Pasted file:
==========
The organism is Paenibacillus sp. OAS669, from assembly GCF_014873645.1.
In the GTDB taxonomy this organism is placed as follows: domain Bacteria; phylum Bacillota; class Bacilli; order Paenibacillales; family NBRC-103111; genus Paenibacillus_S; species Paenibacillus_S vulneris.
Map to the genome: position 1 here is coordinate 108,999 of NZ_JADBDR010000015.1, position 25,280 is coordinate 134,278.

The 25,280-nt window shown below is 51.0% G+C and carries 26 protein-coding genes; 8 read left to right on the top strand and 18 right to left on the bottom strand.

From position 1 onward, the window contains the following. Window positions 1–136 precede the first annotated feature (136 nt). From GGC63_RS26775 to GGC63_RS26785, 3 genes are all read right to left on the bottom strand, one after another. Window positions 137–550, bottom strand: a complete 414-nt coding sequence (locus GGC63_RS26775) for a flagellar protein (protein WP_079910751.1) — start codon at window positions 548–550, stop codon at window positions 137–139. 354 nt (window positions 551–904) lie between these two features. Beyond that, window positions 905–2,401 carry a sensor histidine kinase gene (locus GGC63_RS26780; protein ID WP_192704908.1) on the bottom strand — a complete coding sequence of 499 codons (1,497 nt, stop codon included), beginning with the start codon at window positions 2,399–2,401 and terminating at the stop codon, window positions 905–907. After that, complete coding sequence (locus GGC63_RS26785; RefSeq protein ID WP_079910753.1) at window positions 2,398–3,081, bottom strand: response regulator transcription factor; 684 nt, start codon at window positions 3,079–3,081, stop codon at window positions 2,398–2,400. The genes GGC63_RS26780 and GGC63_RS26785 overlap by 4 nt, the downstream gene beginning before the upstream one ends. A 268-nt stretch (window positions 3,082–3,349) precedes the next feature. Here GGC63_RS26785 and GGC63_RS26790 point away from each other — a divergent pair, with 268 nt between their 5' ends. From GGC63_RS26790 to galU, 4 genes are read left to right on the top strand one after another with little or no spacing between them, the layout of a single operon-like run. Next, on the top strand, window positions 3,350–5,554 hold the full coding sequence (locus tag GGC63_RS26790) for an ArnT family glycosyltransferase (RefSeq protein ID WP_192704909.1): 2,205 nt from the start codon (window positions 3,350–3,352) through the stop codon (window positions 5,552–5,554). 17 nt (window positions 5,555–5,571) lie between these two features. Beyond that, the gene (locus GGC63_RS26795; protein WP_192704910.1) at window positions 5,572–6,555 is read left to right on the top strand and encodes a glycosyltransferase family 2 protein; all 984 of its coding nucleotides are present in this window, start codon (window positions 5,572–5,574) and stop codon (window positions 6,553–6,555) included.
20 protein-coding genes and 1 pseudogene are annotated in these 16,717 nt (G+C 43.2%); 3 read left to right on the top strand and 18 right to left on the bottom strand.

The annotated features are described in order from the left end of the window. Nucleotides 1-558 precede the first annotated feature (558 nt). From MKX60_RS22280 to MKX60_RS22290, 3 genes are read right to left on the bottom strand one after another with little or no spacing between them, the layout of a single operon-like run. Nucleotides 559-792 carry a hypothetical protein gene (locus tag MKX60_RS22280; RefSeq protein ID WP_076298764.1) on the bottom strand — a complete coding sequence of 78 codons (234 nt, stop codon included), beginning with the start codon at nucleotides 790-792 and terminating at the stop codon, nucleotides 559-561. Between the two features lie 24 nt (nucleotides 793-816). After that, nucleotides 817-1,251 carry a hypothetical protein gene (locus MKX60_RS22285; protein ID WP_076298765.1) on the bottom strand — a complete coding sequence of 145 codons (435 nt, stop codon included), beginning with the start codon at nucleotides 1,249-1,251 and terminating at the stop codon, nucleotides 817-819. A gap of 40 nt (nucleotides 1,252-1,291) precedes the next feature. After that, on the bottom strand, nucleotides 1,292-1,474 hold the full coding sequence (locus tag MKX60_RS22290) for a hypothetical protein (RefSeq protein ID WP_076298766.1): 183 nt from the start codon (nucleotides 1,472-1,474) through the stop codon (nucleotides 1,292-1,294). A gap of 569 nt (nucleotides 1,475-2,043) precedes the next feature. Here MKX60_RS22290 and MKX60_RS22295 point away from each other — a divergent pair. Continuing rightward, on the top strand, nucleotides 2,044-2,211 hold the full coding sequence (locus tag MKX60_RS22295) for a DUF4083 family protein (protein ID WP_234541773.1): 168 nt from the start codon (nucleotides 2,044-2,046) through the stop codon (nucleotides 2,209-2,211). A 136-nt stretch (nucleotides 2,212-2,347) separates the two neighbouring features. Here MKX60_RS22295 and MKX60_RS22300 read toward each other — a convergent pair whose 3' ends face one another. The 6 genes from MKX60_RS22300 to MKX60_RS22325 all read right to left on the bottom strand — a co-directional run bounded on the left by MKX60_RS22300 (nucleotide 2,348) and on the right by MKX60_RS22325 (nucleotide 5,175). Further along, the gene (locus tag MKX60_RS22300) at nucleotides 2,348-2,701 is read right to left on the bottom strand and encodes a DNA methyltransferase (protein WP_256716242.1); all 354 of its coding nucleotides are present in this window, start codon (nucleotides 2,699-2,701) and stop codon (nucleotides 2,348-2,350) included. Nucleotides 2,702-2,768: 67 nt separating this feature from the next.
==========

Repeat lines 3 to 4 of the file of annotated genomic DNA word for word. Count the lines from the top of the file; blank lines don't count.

Map to the genome: position 1 here is coordinate 108,999 of NZ_JADBDR010000015.1, position 25,280 is coordinate 134,278.

The 25,280-nt window shown below is 51.0% G+C and carries 26 protein-coding genes; 8 read left to right on the top strand and 18 right to left on the bottom strand.